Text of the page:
Capital Power breaks a key promise to Albertans

CO2 emissions
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Edmonton – Environmental groups and landowners have joined forces to block Capital Power’s bid to remove a legal requirement that it offset 50 per cent of the greenhouse gas emissions that are released from the Genesee 3 coal power plant.

In 2001 the company (then EPCOR) had voluntarily committed to offset its emissions in response to public concern about the climate impact of burning coal to make power. The commitment was written right into the company’s approval by the Alberta Utilities Commission (AUC, then named the Alberta Energy and Utilities Board) and was a factor in the Board’s 2002 decision to approve the plant.

If the utilities commission agrees to change the approval, Capital Power will only have to achieve a two per cent improvement in greenhouse gas performance, growing to a maximum of 12 per cent in six years, to meet the climate standards of Alberta’s Specified Gas Emitters Regulation. The original commitment of a 50 per cent offset would have reduced the coal plant’s net greenhouse gas pollution to the much lower levels of a natural gas combined cycle power plant.

“Capital Power made its 2001 commitment in response to public concern about the high environmental cost of burning coal to make electricity,” said Chris Severson-Baker, Policy Group Director of the Pembina Institute. “We are calling on the AUC to send a message that companies will not be allowed to renege on environmental commitments made at public hearings after projects are operating. Commitments made by companies to Albertans need to be fulfilled.”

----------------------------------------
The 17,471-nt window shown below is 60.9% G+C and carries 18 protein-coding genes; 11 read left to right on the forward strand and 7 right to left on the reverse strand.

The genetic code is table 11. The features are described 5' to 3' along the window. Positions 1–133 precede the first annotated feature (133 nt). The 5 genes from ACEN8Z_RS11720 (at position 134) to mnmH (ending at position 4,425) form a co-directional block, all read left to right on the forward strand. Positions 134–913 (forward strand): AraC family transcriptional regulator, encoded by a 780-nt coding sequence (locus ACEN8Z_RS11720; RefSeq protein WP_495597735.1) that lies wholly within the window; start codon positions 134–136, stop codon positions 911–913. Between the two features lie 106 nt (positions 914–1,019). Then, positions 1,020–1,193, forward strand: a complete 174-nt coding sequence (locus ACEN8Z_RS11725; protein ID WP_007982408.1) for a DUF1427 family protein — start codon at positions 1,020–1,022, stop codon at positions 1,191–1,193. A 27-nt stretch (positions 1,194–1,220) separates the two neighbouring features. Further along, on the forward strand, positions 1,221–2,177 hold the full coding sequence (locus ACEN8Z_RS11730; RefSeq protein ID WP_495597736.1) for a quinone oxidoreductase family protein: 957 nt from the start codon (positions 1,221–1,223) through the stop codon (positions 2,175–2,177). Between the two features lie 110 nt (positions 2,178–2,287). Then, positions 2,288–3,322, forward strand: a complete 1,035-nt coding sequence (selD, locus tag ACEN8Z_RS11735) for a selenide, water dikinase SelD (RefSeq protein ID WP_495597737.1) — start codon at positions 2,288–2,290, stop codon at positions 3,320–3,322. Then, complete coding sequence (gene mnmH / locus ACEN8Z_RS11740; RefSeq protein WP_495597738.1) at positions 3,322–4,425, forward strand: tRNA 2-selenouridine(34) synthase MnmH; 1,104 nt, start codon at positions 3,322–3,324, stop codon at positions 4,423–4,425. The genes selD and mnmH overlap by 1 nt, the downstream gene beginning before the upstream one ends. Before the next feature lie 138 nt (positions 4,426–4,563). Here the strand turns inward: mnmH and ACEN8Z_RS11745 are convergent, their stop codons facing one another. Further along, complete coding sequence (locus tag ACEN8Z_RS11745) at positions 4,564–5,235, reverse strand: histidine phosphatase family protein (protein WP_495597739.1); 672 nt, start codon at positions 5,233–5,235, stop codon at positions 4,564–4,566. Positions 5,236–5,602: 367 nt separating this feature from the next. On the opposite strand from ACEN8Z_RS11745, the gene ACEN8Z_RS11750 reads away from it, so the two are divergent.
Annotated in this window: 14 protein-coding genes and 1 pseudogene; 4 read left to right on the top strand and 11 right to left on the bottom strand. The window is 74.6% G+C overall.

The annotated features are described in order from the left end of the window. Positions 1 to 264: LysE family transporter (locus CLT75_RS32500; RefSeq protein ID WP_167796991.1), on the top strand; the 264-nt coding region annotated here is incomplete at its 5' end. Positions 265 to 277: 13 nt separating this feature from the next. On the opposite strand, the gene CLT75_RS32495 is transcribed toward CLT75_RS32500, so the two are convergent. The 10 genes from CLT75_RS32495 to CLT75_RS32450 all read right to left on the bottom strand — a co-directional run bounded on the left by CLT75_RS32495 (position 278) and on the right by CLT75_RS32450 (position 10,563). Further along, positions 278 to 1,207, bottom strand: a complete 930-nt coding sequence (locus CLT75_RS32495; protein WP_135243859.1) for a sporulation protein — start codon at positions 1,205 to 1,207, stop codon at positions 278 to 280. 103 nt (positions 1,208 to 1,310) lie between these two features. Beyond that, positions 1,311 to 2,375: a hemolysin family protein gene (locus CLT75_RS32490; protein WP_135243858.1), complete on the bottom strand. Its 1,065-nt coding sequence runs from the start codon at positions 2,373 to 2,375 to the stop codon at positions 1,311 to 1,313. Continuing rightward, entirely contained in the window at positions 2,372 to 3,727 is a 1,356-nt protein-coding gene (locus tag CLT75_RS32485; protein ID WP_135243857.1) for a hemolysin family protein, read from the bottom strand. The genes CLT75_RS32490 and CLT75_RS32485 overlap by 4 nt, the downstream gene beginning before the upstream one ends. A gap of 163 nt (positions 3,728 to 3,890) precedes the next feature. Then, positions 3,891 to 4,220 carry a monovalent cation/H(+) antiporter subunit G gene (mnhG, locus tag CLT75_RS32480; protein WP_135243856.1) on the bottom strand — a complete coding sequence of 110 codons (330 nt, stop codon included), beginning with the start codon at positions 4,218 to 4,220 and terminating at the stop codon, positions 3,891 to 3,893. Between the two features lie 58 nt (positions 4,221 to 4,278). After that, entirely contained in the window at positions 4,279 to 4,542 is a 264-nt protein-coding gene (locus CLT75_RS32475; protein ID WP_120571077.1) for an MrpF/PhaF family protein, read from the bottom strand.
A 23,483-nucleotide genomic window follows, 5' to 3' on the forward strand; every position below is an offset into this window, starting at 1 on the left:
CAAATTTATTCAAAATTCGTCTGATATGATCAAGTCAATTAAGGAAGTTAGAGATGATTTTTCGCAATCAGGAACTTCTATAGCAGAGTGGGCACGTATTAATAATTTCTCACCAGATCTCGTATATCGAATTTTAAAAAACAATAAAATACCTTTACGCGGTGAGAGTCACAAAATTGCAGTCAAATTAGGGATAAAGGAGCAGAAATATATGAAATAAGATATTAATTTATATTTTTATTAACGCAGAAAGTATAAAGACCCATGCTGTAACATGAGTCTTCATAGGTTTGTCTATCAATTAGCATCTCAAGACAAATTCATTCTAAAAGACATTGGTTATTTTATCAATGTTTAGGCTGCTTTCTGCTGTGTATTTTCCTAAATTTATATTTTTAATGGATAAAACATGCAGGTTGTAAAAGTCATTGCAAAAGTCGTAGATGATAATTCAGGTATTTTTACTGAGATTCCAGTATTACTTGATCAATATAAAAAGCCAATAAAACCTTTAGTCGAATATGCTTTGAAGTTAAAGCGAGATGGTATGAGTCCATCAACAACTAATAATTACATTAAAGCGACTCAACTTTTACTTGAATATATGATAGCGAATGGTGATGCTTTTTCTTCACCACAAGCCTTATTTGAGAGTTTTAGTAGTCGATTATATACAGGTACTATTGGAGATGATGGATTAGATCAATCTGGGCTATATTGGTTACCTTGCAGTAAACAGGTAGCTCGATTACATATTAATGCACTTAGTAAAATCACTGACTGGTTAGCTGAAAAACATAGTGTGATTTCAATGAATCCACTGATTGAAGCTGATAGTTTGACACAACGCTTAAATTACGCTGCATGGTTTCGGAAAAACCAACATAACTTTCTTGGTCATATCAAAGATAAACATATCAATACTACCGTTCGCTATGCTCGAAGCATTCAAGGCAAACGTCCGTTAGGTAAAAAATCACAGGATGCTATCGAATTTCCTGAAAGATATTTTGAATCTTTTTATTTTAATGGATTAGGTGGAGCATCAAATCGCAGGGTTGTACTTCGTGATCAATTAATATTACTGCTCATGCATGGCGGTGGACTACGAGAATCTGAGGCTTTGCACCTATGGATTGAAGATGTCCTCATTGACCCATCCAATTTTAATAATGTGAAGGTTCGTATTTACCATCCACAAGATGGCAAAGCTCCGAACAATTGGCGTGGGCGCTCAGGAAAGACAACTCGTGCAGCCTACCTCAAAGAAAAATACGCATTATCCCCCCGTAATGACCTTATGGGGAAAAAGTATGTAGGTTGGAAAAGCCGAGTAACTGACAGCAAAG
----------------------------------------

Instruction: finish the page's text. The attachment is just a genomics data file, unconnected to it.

Capital Power argues that its voluntary commitment puts the plant at a competitive disadvantage. However, Federal Environment Minister Jim Prentice recently announced that new coal plants (post 2015), and those reaching the end of their economic lives, will have to meet natural gas levels or close down.

“This action by Capital Power shows how weak Alberta’s climate change rules actually are,” noted Nashina Shariff, Associate Director of Toxics Watch Society. “And if the amendment is approved, it will once again confirm to the nation that Alberta is a laggard, not a leader, on climate policy.”

“If it agrees to make this change without holding a public hearing that re-examines all aspects of this coal plant impacts on Albertans, including the impact on human health, the AUC’s credibility will be damaged,” said Ruth Yanor, landowner. “Why would citizens participate in hearings in good faith if they knew that inconvenient approval conditions can simply be deleted from the government approval after the plant is operating?”
Read the submission to the Alberta Utilities Commission.

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